Why Is Santa's Suit Red
Why Is Santa’s Suit Red?
It started out green in the earliest of the legends and folklore with characters known as "gift-givers". Whether the giver was from Norway or Germany or elsewhere, he was depicted as wearing some sort of green coat. Perhaps, because the gift-giver appeared in winter in locations apt to be snow-covered on his arrival, the green color was representative of a promise for green plants to return. At least he stood out against the snow almost as much as if he were in red.
Occasionally the gift-giver was attired in a red bishop’s robe (St. Nicholas was a bishop after all), but that was a limited, rare engagement.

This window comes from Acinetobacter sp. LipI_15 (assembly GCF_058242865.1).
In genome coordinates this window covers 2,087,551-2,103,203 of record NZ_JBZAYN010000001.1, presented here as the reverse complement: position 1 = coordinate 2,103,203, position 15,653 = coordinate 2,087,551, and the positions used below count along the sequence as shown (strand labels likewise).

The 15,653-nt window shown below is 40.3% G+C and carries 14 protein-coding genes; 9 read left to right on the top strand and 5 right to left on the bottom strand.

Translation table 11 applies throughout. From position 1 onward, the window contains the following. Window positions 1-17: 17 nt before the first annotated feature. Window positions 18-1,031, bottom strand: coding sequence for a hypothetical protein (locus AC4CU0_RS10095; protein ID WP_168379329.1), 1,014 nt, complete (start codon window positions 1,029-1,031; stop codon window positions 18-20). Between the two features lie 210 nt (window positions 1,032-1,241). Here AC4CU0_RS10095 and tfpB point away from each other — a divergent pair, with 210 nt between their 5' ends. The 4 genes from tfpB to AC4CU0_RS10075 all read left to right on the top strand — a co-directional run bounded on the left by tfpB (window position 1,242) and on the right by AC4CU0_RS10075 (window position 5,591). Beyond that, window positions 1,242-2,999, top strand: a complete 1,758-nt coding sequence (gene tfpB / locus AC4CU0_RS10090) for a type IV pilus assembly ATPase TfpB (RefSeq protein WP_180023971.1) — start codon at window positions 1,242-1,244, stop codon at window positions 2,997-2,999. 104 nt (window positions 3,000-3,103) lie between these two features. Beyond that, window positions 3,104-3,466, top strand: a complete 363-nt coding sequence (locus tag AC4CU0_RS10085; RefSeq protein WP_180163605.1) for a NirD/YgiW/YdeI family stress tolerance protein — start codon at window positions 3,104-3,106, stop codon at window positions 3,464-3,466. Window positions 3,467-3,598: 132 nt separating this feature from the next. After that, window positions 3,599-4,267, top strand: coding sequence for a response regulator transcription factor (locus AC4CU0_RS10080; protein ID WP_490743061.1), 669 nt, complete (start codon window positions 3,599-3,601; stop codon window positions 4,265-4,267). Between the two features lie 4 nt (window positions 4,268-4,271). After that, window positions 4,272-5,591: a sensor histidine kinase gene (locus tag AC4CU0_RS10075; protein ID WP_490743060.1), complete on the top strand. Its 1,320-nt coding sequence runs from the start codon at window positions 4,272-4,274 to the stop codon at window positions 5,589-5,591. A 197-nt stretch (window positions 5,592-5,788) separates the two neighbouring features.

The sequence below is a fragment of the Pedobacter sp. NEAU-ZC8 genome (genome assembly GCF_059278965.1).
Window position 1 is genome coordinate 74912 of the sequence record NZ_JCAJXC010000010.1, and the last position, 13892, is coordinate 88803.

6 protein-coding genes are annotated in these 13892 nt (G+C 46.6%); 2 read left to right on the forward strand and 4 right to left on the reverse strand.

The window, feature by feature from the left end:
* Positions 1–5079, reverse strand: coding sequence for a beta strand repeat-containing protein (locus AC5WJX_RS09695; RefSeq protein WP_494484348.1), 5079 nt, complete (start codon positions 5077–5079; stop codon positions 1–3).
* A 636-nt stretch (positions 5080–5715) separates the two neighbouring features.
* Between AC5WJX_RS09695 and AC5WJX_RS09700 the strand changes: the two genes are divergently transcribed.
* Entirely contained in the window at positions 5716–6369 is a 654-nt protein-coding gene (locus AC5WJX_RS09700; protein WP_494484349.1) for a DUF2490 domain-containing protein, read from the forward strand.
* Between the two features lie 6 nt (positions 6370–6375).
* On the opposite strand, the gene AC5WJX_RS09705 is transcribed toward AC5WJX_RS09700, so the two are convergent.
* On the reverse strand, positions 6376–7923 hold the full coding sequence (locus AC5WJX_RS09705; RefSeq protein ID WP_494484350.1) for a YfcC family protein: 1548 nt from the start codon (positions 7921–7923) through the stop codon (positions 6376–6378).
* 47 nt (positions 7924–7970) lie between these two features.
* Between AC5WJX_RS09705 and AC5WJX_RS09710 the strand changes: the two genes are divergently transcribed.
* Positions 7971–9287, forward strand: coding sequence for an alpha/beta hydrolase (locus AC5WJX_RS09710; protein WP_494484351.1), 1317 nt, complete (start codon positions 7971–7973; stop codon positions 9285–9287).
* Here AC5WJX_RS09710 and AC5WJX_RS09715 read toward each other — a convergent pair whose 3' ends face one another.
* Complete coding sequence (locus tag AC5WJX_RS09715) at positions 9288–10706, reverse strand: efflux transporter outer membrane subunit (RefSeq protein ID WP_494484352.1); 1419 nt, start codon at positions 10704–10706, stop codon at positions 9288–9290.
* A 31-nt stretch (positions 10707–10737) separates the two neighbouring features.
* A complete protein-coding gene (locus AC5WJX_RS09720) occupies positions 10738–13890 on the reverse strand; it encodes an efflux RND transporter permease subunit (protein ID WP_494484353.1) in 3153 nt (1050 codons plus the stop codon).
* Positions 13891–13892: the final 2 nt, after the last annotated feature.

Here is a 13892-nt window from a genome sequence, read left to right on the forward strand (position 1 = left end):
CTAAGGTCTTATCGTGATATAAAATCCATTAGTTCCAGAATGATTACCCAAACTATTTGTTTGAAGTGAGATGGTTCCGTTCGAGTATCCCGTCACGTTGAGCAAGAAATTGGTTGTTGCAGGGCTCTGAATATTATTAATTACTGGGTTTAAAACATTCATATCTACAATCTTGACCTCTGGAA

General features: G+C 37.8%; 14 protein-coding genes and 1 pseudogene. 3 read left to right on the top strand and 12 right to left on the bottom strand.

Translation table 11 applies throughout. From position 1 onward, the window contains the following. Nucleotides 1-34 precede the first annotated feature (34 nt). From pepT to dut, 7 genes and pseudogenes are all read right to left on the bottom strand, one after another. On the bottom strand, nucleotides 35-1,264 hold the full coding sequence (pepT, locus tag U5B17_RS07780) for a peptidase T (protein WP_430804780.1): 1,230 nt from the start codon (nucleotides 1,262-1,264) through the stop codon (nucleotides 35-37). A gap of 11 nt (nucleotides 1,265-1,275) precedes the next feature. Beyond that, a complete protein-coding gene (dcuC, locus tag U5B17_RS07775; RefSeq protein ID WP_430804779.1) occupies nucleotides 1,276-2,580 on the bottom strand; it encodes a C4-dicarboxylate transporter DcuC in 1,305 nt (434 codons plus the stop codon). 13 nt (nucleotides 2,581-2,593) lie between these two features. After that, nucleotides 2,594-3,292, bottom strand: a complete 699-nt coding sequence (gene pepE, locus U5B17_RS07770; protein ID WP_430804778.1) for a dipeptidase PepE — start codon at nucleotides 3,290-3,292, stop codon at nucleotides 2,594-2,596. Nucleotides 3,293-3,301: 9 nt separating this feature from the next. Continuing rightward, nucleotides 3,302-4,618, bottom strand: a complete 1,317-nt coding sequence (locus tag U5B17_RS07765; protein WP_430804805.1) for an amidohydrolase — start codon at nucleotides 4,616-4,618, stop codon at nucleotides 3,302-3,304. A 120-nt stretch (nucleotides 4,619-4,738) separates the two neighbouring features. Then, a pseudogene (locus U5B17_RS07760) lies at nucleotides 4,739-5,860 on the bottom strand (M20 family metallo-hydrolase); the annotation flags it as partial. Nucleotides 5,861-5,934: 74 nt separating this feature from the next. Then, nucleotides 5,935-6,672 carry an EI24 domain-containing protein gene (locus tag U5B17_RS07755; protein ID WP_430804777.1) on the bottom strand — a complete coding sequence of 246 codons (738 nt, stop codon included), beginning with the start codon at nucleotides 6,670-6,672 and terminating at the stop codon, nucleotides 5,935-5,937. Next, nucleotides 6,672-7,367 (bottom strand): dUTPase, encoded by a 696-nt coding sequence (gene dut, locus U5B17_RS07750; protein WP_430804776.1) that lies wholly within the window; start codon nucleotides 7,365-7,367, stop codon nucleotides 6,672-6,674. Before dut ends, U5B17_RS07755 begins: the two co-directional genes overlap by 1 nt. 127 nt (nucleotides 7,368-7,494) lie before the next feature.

The change from green to red occurred, not when Clement Clarke Moore published his A Visit from St. Nicholas ("he was dressed all in fur, from his head to his foot, and his clothes were all tarnished with ashes and soot" with no color mentioned), but from an illustration in Puck, the humor magazine, in the early 1900s. This was followed by a soft drink company, whose colors were red and white, and that "borrowed" Santa around 1916 to push their mineral water and later in the 1920s to sell ginger ale. Obviously, this effort by the White Rock Beverage Company (which by now is better known for its portrayal of Psyche perched on a rock and looking at her reflection in a pond) all preceded Coca Cola’s hiring Haddon Sundblom in the 1930s to come up with our definitive vision of Santa as a Coke drinking, red-suited, larger-than-life and very jolly Coke salesman.